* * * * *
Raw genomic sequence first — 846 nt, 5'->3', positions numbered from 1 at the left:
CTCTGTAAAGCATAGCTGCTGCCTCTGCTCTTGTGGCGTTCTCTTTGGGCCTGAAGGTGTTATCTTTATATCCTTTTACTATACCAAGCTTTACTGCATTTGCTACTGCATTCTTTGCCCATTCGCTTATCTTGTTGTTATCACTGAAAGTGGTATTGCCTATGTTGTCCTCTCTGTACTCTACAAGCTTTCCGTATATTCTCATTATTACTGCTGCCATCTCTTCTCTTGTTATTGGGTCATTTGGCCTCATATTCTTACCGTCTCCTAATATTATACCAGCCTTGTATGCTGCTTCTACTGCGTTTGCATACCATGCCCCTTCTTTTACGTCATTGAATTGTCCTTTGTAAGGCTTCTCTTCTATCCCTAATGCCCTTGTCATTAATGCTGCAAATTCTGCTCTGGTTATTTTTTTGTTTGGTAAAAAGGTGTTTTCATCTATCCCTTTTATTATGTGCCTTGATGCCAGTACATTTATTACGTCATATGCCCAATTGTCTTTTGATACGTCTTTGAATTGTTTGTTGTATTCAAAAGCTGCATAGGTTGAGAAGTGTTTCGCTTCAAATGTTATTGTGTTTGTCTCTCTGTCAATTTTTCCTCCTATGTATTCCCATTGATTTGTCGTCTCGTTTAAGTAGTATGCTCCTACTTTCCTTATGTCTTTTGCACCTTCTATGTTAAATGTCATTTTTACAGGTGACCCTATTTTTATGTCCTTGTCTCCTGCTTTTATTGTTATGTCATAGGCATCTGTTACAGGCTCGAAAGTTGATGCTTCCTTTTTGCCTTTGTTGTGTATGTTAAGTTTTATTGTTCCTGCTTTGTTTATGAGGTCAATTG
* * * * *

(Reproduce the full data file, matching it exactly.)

Raw genomic sequence first — 846 nt, 5'->3', positions numbered from 1 at the left:
CTCTGTAAAGCATAGCTGCTGCCTCTGCTCTTGTGGCGTTCTCTTTGGGCCTGAAGGTGTTATCTTTATATCCTTTTACTATACCAAGCTTTACTGCATTTGCTACTGCATTCTTTGCCCATTCGCTTATCTTGTTGTTATCACTGAAAGTGGTATTGCCTATGTTGTCCTCTCTGTACTCTACAAGCTTTCCGTATATTCTCATTATTACTGCTGCCATCTCTTCTCTTGTTATTGGGTCATTTGGCCTCATATTCTTACCGTCTCCTAATATTATACCAGCCTTGTATGCTGCTTCTACTGCGTTTGCATACCATGCCCCTTCTTTTACGTCATTGAATTGTCCTTTGTAAGGCTTCTCTTCTATCCCTAATGCCCTTGTCATTAATGCTGCAAATTCTGCTCTGGTTATTTTTTTGTTTGGTAAAAAGGTGTTTTCATCTATCCCTTTTATTATGTGCCTTGATGCCAGTACATTTATTACGTCATATGCCCAATTGTCTTTTGATACGTCTTTGAATTGTTTGTTGTATTCAAAAGCTGCATAGGTTGAGAAGTGTTTCGCTTCAAATGTTATTGTGTTTGTCTCTCTGTCAATTTTTCCTCCTATGTATTCCCATTGATTTGTCGTCTCGTTTAAGTAGTATGCTCCTACTTTCCTTATGTCTTTTGCACCTTCTATGTTAAATGTCATTTTTACAGGTGACCCTATTTTTATGTCCTTGTCTCCTGCTTTTATTGTTATGTCATAGGCATCTGTTACAGGCTCGAAAGTTGATGCTTCCTTTTTGCCTTTGTTGTGTATGTTAAGTTTTATTGTTCCTGCTTTGTTTATGAGGTCAATTG